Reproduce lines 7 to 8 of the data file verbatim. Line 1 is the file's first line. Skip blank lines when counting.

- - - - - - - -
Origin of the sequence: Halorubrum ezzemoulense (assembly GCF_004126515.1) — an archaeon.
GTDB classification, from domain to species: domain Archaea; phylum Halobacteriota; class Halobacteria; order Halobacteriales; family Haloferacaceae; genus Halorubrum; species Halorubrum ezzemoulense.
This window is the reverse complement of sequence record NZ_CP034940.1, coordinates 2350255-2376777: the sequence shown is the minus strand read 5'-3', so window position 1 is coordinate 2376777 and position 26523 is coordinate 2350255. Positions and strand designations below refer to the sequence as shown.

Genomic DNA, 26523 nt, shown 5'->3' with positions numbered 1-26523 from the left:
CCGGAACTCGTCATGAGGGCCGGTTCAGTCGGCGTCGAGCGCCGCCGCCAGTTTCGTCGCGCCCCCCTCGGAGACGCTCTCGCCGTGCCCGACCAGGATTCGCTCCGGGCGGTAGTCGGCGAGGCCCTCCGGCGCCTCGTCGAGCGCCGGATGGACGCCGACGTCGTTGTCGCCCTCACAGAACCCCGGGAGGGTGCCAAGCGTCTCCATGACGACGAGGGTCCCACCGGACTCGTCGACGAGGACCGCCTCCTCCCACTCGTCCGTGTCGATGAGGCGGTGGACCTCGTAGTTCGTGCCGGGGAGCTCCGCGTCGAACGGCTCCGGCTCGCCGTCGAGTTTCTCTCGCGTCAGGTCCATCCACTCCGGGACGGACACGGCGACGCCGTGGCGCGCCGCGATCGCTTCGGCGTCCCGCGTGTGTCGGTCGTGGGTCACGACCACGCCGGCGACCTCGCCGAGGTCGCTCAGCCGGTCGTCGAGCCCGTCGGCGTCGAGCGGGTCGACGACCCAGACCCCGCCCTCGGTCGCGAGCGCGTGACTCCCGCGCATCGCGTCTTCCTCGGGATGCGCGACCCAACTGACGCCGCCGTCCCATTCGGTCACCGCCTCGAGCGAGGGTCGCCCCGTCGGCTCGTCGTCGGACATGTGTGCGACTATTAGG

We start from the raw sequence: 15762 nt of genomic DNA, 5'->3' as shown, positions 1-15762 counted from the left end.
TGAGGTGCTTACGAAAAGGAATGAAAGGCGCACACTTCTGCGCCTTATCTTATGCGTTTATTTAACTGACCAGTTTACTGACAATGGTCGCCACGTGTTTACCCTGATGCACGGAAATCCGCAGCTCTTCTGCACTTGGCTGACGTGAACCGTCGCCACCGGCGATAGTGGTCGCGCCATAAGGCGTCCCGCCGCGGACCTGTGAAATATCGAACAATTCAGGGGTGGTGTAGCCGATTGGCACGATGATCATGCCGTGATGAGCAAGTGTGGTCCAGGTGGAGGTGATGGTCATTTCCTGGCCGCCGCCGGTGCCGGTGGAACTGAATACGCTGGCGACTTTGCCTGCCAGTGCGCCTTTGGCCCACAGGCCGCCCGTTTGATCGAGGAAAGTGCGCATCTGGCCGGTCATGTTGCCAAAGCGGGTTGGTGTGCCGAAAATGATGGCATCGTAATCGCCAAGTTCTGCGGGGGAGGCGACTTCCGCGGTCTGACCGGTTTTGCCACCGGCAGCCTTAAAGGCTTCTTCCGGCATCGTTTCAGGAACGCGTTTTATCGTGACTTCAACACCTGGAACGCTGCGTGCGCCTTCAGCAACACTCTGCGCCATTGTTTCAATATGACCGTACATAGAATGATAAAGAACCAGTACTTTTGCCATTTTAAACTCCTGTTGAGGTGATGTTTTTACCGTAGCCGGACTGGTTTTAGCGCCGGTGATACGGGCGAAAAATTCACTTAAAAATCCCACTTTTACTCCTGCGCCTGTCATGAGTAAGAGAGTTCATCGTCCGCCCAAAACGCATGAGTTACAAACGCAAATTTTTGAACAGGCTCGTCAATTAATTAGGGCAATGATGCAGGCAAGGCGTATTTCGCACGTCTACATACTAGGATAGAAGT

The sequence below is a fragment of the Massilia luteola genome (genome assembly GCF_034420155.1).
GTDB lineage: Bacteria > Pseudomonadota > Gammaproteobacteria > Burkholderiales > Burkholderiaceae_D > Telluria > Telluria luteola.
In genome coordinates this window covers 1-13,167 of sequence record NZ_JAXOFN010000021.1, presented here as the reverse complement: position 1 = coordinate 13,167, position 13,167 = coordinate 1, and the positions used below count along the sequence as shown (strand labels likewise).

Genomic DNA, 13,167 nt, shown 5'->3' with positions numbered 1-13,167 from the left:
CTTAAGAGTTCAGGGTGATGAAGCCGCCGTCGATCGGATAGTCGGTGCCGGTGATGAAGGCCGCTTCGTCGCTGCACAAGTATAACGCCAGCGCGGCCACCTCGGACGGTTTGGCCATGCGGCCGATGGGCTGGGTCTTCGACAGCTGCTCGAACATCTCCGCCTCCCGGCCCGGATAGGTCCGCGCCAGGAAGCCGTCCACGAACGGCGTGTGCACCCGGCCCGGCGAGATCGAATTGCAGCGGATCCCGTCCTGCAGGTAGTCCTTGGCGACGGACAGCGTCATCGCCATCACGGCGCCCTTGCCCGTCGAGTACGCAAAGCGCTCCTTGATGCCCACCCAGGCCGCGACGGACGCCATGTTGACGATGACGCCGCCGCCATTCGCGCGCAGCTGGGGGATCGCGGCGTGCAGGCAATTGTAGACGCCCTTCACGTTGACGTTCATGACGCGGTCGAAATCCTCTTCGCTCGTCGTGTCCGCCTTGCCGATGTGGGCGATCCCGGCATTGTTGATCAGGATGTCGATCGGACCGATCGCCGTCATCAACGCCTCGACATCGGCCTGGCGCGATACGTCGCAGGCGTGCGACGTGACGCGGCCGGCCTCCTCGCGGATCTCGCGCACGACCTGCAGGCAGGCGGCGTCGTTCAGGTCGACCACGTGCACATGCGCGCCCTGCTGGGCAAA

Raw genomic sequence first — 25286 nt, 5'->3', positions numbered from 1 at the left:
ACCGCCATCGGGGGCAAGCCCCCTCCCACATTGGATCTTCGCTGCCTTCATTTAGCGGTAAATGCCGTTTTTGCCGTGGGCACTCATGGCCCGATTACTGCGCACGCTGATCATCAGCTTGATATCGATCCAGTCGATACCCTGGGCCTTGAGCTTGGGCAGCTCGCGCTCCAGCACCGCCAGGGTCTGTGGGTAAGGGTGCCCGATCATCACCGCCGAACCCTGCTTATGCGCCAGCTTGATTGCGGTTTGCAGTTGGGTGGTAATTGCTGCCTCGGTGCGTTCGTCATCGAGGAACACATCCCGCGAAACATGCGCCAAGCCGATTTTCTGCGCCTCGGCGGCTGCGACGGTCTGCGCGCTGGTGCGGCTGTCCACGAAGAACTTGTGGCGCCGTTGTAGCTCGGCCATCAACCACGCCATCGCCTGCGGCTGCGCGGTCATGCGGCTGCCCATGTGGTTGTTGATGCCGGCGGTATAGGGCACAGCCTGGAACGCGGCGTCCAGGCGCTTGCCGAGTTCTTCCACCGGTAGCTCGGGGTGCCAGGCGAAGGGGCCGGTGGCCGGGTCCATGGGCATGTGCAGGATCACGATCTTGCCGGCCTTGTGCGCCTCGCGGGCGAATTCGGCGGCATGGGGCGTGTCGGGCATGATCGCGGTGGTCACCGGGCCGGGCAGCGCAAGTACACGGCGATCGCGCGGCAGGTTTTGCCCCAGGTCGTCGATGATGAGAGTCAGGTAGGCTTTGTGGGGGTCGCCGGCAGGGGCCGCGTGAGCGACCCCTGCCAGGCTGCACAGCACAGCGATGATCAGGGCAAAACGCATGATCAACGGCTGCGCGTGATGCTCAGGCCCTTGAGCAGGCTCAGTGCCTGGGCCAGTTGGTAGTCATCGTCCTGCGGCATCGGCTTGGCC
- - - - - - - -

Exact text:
TGAGGTGCTTACGAAAAGGAATGAAAGGCGCACACTTCTGCGCCTTATCTTATGCGTTTATTTAACTGACCAGTTTACTGACAATGGTCGCCACGTGTTTACCCTGATGCACGGAAATCCGCAGCTCTTCTGCACTTGGCTGACGTGAACCGTCGCCACCGGCGATAGTGGTCGCGCCATAAGGCGTCCCGCCGCGGACCTGTGAAATATCGAACAATTCAGGGGTGGTGTAGCCGATTGGCACGATGATCATGCCGTGATGAGCAAGTGTGGTCCAGGTGGAGGTGATGGTCATTTCCTGGCCGCCGCCGGTGCCGGTGGAACTGAATACGCTGGCGACTTTGCCTGCCAGTGCGCCTTTGGCCCACAGGCCGCCCGTTTGATCGAGGAAAGTGCGCATCTGGCCGGTCATGTTGCCAAAGCGGGTTGGTGTGCCGAAAATGATGGCATCGTAATCGCCAAGTTCTGCGGGGGAGGCGACTTCCGCGGTCTGACCGGTTTTGCCACCGGCAGCCTTAAAGGCTTCTTCCGGCATCGTTTCAGGAACGCGTTTTATCGTGACTTCAACACCTGGAACGCTGCGTGCGCCTTCAGCAACACTCTGCGCCATTGTTTCAATATGACCGTACATAGAATGATAAAGAACCAGTACTTTTGCCATTTTAAACTCCTGTTGAGGTGATGTTTTTACCGTAGCCGGACTGGTTTTAGCGCCGGTGATACGGGCGAAAAATTCACTTAAAAATCCCACTTTTACTCCTGCGCCTGTCATGAGTAAGAGAGTTCATCGTCCGCCCAAAACGCATGAGTTACAAACGCAAATTTTTGAACAGGCTCGTCAATTAATTAGGGCAATGATGCAGGCAAGGCGTATTTCGCACGTCTACATACTAGGATAGAAGT

The sequence below is a fragment of the Massilia luteola genome (genome assembly GCF_034420155.1).